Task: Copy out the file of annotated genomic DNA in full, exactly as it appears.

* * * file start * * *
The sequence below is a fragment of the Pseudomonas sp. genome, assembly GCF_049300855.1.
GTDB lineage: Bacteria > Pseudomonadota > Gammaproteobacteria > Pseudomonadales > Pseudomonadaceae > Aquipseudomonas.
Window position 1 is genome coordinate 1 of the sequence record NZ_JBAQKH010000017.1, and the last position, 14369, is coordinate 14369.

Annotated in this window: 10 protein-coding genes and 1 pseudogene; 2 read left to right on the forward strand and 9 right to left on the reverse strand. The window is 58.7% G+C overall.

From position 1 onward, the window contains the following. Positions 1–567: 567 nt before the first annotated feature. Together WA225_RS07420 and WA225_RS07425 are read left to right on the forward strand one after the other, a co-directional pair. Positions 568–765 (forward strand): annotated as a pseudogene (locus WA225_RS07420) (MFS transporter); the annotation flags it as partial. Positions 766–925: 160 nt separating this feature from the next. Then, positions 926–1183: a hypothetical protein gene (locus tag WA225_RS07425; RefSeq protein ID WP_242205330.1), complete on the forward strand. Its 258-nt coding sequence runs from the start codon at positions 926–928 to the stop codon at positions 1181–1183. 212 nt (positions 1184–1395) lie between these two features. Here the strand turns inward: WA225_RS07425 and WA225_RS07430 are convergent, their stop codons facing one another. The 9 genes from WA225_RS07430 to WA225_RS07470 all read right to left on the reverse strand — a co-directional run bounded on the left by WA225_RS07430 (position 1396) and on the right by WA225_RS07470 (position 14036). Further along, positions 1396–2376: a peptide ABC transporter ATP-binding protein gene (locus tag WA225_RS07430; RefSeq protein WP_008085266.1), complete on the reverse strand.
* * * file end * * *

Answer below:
The sequence below is a fragment of the Pseudomonas sp. genome, assembly GCF_049300855.1.
GTDB lineage: Bacteria > Pseudomonadota > Gammaproteobacteria > Pseudomonadales > Pseudomonadaceae > Aquipseudomonas.
Window position 1 is genome coordinate 1 of the sequence record NZ_JBAQKH010000017.1, and the last position, 14369, is coordinate 14369.

Annotated in this window: 10 protein-coding genes and 1 pseudogene; 2 read left to right on the forward strand and 9 right to left on the reverse strand. The window is 58.7% G+C overall.

From position 1 onward, the window contains the following. Positions 1–567: 567 nt before the first annotated feature. Together WA225_RS07420 and WA225_RS07425 are read left to right on the forward strand one after the other, a co-directional pair. Positions 568–765 (forward strand): annotated as a pseudogene (locus WA225_RS07420) (MFS transporter); the annotation flags it as partial. Positions 766–925: 160 nt separating this feature from the next. Then, positions 926–1183: a hypothetical protein gene (locus tag WA225_RS07425; RefSeq protein ID WP_242205330.1), complete on the forward strand. Its 258-nt coding sequence runs from the start codon at positions 926–928 to the stop codon at positions 1181–1183. 212 nt (positions 1184–1395) lie between these two features. Here the strand turns inward: WA225_RS07425 and WA225_RS07430 are convergent, their stop codons facing one another. The 9 genes from WA225_RS07430 to WA225_RS07470 all read right to left on the reverse strand — a co-directional run bounded on the left by WA225_RS07430 (position 1396) and on the right by WA225_RS07470 (position 14036). Further along, positions 1396–2376: a peptide ABC transporter ATP-binding protein gene (locus tag WA225_RS07430; RefSeq protein WP_008085266.1), complete on the reverse strand.